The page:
PARIS, Nov 30 — European consumer groups lodged a complaint today against Meta’s system allowing Facebook and Instagram users to pay to opt out of data tracking, the second challenge this week.

Meta sells data on its users to advertisers but has long struggled to provide a justification that satisfies EU data privacy laws.

The Silicon Valley firm began allowing users of Instagram and Facebook in Europe to pay between €10 and €13 euros (RM50.90-RM66.15) a month to opt out of data sharing earlier this month.

But European consumer groups said the choice was not legal.


“This is an unfair choice for users, which runs afoul of EU consumer law on several counts and must be stopped,” said a statement from the European Consumer Organisation (BEUC), a Brussels-based umbrella group.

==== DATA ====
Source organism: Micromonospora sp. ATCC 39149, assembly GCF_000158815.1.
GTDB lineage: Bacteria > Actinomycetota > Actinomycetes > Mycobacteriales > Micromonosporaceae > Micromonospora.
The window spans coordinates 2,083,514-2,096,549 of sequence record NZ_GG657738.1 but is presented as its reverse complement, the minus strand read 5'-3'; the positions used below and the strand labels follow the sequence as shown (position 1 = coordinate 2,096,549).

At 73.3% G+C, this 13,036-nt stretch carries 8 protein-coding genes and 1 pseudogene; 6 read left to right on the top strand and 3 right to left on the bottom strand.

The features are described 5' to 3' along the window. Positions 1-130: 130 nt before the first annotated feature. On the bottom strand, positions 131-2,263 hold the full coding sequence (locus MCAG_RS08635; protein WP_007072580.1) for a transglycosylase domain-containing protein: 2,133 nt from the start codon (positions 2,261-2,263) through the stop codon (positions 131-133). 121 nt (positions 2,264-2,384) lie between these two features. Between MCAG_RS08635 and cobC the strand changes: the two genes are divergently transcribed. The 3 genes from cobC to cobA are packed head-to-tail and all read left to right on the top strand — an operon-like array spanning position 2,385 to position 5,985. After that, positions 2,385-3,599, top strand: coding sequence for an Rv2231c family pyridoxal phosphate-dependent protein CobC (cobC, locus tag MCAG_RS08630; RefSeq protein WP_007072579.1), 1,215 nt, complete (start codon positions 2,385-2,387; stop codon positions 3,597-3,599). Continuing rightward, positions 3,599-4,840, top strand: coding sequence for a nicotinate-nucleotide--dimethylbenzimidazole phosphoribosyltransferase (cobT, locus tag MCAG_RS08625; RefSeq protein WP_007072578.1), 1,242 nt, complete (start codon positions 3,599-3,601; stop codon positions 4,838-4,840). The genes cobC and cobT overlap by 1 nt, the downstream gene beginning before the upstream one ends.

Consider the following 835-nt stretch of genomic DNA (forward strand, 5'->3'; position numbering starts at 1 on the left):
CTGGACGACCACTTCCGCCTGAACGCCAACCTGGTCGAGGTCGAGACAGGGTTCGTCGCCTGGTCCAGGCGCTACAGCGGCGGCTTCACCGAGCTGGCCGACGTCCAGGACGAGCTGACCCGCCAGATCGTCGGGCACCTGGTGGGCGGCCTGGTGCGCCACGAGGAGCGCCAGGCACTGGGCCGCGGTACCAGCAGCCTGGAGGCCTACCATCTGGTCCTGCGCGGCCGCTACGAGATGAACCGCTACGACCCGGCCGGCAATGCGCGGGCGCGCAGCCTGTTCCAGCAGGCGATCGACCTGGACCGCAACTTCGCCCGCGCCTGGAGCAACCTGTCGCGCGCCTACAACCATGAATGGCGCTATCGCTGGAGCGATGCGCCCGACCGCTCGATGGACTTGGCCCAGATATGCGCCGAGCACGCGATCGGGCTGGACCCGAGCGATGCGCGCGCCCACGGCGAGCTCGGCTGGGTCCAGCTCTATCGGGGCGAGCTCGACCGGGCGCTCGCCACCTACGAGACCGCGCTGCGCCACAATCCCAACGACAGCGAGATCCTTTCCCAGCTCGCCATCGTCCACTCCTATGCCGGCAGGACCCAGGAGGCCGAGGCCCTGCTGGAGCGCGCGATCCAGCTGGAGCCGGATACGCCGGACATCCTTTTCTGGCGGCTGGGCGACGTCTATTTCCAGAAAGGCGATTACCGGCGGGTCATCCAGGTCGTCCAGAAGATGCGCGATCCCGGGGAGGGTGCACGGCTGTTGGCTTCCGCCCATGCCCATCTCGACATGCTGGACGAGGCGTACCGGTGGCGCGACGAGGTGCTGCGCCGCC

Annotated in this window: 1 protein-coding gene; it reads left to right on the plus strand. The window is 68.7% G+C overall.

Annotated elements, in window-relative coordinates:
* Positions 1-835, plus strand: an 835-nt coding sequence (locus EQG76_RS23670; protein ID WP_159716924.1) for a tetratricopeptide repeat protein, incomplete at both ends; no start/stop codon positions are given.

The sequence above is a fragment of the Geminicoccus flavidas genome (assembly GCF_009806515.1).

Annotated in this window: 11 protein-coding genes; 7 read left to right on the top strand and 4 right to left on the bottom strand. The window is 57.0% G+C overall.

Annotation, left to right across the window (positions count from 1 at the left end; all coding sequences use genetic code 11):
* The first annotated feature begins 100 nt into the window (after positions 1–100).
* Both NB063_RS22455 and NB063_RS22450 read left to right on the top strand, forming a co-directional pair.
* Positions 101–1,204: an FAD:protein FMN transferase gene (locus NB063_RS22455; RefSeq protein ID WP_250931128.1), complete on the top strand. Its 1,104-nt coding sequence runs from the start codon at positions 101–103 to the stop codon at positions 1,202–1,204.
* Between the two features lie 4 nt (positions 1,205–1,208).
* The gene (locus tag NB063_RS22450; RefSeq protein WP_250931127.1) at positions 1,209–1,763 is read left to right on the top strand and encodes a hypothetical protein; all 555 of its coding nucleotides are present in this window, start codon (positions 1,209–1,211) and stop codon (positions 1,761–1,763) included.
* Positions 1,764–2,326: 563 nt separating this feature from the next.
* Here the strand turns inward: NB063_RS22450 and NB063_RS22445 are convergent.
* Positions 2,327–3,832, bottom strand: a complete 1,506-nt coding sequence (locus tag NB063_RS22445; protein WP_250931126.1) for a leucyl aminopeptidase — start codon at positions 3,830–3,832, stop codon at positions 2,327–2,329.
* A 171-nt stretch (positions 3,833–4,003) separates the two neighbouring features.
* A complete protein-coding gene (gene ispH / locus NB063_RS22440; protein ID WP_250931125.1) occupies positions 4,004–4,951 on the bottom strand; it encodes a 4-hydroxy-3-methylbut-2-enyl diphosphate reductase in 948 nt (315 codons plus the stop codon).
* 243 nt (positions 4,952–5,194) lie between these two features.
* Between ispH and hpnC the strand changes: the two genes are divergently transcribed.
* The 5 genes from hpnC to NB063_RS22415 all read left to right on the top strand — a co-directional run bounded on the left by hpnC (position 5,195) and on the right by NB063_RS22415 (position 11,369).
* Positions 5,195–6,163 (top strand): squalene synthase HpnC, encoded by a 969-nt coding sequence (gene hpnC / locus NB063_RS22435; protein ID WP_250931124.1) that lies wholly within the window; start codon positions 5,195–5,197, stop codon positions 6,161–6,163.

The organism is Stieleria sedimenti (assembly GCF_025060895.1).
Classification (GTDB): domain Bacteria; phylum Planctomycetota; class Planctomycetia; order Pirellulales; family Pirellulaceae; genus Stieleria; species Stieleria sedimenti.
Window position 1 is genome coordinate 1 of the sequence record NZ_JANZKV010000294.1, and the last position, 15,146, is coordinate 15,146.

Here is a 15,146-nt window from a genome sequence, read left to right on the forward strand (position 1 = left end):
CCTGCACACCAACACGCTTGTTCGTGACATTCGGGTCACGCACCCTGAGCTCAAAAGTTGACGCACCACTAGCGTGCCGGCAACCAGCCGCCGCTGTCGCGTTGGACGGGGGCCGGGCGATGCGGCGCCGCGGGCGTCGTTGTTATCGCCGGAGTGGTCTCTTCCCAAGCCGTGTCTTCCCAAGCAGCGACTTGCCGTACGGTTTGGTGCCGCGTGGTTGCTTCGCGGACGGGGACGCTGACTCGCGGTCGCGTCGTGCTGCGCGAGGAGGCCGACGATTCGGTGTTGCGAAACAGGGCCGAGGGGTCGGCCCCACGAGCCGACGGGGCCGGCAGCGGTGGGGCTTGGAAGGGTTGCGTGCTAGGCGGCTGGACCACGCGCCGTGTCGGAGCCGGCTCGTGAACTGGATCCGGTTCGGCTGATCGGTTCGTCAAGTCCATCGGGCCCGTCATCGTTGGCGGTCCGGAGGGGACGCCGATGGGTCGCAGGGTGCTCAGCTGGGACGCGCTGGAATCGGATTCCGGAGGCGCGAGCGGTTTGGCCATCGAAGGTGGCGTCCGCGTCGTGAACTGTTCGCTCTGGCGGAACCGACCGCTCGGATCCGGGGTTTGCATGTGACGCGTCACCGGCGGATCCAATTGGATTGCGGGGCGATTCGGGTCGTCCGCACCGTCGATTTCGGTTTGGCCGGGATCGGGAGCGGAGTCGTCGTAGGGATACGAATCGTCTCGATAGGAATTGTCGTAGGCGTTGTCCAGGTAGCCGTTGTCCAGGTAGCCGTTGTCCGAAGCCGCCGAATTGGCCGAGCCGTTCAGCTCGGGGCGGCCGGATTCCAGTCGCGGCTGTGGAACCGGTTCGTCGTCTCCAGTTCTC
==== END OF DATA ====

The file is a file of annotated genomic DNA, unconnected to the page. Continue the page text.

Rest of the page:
It said 19 of its members had launched a joint complaint with Europe’s network of consumer protection authorities.

“Meta is breaching EU consumer law by using unfair, deceptive and aggressive practices,” said Ursula Pachl, BEUC’s deputy director.


On Tuesday, Austrian privacy group NOYB filed a complaint with the data protection authority in Vienna over the same issue.

NOYB, which has won countless cases against Meta, said Meta’s new system violated data privacy laws because consent was not “freely given” if the only alternative was to pay.

Meta has not responded to AFP requests for comment on the challenges but said when it announced the change in October that it “balances the requirements of European regulators while giving users choice”. — AFP